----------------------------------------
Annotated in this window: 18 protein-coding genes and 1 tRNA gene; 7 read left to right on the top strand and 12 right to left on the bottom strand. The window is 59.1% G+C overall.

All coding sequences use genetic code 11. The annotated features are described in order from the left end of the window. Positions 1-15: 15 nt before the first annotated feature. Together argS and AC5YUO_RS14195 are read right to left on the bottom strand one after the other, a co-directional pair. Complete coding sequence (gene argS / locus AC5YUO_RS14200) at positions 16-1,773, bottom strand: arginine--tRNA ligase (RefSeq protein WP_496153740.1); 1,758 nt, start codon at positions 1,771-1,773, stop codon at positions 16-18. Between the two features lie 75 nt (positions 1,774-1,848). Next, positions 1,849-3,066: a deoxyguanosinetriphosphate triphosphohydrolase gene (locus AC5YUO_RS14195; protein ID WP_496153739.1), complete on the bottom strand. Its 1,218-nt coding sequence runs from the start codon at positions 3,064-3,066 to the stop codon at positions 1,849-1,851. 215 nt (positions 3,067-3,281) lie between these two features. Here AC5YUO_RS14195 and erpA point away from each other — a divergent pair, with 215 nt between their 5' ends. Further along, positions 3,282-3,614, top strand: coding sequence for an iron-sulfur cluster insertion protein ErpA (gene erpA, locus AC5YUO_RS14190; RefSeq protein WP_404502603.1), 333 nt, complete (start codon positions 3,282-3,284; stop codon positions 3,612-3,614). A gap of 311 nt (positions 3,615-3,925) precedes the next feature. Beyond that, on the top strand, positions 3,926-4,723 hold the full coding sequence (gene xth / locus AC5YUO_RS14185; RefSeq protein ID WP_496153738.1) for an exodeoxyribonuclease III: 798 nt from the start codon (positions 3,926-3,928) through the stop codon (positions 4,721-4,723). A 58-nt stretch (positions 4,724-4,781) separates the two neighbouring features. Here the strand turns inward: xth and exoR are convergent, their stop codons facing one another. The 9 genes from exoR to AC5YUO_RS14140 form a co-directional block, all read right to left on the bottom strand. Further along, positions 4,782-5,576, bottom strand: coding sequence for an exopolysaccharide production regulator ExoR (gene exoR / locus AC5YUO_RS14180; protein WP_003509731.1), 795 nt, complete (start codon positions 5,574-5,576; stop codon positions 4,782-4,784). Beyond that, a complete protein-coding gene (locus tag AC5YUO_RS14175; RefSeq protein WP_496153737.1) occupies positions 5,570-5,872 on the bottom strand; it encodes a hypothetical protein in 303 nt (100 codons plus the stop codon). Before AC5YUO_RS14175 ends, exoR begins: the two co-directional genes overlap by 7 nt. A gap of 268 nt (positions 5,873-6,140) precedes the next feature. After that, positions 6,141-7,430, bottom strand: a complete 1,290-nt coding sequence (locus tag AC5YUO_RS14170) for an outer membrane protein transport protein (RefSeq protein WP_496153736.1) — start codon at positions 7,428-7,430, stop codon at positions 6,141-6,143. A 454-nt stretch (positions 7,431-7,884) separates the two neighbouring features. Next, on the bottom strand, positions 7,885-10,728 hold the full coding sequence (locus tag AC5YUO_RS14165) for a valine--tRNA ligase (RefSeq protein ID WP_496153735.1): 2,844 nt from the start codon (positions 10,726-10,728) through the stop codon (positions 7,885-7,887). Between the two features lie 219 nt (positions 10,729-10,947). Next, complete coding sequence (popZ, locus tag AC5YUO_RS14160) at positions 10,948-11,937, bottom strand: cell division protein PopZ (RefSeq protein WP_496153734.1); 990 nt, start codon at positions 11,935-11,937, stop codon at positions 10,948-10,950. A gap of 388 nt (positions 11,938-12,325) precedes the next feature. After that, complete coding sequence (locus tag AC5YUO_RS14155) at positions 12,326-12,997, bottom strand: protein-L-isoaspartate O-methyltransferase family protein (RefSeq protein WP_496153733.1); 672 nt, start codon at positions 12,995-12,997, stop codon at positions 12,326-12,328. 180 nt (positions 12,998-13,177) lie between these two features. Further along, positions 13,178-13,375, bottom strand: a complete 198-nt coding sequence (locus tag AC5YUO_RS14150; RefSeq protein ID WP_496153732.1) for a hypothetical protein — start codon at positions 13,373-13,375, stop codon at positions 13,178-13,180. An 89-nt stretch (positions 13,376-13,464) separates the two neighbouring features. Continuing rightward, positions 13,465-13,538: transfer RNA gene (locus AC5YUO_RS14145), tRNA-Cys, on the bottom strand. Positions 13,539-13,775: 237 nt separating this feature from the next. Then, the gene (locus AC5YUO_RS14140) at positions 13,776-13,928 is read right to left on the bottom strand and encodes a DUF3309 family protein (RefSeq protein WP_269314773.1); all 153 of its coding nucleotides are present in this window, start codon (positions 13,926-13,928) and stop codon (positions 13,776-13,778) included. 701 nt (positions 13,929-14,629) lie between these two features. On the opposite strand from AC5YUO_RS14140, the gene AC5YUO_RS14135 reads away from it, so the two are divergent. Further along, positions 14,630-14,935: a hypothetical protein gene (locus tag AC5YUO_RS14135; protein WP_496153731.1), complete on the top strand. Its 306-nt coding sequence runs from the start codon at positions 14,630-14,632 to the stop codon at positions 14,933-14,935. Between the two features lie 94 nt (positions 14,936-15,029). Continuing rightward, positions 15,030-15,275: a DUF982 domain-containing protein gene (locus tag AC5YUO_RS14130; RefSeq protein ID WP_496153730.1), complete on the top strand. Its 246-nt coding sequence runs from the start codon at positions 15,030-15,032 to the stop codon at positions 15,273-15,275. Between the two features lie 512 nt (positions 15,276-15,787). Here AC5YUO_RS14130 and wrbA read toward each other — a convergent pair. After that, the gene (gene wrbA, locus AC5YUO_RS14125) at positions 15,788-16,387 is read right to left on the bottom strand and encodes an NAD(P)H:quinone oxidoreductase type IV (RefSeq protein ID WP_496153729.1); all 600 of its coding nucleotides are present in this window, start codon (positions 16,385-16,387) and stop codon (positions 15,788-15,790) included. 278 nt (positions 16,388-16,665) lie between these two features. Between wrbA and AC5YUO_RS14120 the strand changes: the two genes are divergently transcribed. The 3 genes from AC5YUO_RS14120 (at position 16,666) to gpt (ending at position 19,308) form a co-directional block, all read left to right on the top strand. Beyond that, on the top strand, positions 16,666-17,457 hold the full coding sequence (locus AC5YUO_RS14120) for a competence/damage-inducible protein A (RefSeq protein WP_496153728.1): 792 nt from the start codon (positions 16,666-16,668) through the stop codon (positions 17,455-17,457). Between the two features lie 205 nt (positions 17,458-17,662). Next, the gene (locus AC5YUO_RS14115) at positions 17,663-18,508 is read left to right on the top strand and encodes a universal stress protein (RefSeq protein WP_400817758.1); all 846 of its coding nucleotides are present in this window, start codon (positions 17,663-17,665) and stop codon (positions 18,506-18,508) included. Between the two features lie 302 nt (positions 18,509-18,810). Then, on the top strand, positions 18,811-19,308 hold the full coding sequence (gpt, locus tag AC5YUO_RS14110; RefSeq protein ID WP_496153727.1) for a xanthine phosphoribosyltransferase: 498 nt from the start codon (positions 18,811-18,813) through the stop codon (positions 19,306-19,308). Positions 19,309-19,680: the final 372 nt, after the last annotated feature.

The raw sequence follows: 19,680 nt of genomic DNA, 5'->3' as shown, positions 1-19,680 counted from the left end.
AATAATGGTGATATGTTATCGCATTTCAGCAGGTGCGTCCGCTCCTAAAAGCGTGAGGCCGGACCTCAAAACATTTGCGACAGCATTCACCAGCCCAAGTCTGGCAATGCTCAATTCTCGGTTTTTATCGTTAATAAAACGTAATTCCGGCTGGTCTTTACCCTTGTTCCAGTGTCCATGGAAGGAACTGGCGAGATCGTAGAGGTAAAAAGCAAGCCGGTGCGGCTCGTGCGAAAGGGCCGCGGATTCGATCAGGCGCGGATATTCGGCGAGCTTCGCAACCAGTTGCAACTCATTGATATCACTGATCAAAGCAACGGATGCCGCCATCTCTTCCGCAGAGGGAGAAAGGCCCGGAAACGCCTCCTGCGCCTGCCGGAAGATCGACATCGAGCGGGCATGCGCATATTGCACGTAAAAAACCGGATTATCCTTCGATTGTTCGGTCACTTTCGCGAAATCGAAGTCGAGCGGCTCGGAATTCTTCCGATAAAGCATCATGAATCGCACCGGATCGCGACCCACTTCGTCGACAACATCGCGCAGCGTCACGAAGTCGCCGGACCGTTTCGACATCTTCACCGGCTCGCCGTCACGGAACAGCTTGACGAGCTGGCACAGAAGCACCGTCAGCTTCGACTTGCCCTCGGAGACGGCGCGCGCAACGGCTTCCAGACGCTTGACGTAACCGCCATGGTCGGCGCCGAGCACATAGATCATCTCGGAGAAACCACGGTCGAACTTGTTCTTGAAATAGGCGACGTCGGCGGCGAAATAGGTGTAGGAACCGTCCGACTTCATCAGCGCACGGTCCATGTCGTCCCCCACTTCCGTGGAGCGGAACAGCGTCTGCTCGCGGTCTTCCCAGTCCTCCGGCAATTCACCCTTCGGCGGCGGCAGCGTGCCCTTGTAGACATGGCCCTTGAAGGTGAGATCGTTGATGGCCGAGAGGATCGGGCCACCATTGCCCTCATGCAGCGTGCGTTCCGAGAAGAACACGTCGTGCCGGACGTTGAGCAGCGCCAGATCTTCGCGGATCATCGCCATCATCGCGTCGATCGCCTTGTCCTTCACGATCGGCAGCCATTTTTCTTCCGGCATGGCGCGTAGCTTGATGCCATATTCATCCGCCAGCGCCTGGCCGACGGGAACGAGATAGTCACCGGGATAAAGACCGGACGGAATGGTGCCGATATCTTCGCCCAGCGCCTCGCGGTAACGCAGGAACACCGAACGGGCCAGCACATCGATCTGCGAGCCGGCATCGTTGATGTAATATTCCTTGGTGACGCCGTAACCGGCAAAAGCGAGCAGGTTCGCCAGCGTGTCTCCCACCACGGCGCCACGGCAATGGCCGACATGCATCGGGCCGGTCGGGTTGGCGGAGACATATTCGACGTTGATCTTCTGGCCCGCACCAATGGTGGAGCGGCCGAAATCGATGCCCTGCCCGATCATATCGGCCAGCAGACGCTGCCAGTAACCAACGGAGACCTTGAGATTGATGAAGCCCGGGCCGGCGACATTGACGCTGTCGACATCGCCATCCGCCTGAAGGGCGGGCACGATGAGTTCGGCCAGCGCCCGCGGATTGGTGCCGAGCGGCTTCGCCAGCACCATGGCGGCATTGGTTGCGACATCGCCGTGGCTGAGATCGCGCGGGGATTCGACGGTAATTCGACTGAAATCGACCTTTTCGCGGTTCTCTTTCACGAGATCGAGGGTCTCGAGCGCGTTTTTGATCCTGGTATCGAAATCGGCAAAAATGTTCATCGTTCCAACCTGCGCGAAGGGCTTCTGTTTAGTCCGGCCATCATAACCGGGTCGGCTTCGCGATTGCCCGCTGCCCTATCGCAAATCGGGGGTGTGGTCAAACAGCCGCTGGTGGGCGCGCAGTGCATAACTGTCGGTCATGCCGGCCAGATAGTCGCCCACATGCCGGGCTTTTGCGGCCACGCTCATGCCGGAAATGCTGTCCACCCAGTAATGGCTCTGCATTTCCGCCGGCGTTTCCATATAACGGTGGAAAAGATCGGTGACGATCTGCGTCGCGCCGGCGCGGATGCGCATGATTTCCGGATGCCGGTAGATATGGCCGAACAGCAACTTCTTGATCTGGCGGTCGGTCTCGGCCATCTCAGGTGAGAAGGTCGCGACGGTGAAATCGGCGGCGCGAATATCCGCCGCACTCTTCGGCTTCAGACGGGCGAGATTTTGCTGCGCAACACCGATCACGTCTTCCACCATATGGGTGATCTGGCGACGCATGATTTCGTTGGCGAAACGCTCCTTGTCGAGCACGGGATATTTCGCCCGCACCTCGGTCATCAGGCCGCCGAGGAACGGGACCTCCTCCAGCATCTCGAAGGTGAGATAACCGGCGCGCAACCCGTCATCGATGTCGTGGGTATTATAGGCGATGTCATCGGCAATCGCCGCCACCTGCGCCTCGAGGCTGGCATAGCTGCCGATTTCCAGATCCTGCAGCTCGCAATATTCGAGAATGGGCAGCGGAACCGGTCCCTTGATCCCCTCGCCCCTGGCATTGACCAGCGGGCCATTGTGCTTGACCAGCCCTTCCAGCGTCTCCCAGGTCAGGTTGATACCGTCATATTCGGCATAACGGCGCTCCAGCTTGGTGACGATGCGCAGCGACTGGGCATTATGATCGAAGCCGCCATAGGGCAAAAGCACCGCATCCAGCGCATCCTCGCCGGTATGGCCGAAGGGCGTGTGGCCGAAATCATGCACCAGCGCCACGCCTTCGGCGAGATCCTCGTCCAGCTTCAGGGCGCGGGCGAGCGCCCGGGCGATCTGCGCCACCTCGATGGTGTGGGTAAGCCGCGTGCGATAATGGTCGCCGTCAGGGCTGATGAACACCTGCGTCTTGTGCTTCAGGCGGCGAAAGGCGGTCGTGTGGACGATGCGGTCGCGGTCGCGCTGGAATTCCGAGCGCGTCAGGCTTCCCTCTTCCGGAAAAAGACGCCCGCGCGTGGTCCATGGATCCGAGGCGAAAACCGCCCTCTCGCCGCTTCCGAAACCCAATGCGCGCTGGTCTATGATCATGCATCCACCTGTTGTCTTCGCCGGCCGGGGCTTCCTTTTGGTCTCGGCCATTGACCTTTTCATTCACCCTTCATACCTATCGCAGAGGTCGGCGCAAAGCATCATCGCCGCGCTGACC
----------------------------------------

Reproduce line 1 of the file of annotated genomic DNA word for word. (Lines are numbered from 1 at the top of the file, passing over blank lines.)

Annotated in this window: 18 protein-coding genes and 1 tRNA gene; 7 read left to right on the top strand and 12 right to left on the bottom strand. The window is 59.1% G+C overall.